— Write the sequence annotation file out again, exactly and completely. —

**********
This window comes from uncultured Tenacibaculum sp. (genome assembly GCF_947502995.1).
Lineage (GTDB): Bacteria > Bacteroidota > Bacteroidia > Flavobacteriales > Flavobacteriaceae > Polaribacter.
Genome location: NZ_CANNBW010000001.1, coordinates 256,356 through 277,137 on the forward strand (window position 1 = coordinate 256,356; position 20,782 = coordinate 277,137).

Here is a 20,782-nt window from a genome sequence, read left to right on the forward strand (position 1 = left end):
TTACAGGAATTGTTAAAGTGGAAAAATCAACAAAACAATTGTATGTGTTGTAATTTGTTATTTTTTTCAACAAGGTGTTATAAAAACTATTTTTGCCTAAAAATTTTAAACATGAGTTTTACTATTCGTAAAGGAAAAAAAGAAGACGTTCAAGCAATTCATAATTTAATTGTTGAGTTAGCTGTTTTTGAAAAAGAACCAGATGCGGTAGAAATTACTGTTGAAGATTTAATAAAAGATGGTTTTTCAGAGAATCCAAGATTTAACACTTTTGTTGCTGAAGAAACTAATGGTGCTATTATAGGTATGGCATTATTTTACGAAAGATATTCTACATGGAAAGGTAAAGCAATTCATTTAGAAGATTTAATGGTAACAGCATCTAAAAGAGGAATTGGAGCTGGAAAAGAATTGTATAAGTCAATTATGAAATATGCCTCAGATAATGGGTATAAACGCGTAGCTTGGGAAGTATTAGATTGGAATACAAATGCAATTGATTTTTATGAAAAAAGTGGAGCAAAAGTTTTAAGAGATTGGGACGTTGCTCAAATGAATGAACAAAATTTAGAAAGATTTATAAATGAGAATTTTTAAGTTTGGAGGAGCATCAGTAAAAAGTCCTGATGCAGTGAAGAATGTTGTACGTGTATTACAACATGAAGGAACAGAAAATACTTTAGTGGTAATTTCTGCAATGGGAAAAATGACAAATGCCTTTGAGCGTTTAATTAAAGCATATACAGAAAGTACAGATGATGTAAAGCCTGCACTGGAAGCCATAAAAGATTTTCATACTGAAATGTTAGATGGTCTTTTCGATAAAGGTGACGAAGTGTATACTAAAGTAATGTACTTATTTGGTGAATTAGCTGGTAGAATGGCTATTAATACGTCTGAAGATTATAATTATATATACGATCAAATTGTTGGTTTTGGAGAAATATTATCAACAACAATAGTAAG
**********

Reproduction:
This window comes from uncultured Tenacibaculum sp. (genome assembly GCF_947502995.1).
Lineage (GTDB): Bacteria > Bacteroidota > Bacteroidia > Flavobacteriales > Flavobacteriaceae > Polaribacter.
Genome location: NZ_CANNBW010000001.1, coordinates 256,356 through 277,137 on the forward strand (window position 1 = coordinate 256,356; position 20,782 = coordinate 277,137).

Here is a 20,782-nt window from a genome sequence, read left to right on the forward strand (position 1 = left end):
TTACAGGAATTGTTAAAGTGGAAAAATCAACAAAACAATTGTATGTGTTGTAATTTGTTATTTTTTTCAACAAGGTGTTATAAAAACTATTTTTGCCTAAAAATTTTAAACATGAGTTTTACTATTCGTAAAGGAAAAAAAGAAGACGTTCAAGCAATTCATAATTTAATTGTTGAGTTAGCTGTTTTTGAAAAAGAACCAGATGCGGTAGAAATTACTGTTGAAGATTTAATAAAAGATGGTTTTTCAGAGAATCCAAGATTTAACACTTTTGTTGCTGAAGAAACTAATGGTGCTATTATAGGTATGGCATTATTTTACGAAAGATATTCTACATGGAAAGGTAAAGCAATTCATTTAGAAGATTTAATGGTAACAGCATCTAAAAGAGGAATTGGAGCTGGAAAAGAATTGTATAAGTCAATTATGAAATATGCCTCAGATAATGGGTATAAACGCGTAGCTTGGGAAGTATTAGATTGGAATACAAATGCAATTGATTTTTATGAAAAAAGTGGAGCAAAAGTTTTAAGAGATTGGGACGTTGCTCAAATGAATGAACAAAATTTAGAAAGATTTATAAATGAGAATTTTTAAGTTTGGAGGAGCATCAGTAAAAAGTCCTGATGCAGTGAAGAATGTTGTACGTGTATTACAACATGAAGGAACAGAAAATACTTTAGTGGTAATTTCTGCAATGGGAAAAATGACAAATGCCTTTGAGCGTTTAATTAAAGCATATACAGAAAGTACAGATGATGTAAAGCCTGCACTGGAAGCCATAAAAGATTTTCATACTGAAATGTTAGATGGTCTTTTCGATAAAGGTGACGAAGTGTATACTAAAGTAATGTACTTATTTGGTGAATTAGCTGGTAGAATGGCTATTAATACGTCTGAAGATTATAATTATATATACGATCAAATTGTTGGTTTTGGAGAAATATTATCAACAACAATAGTAAG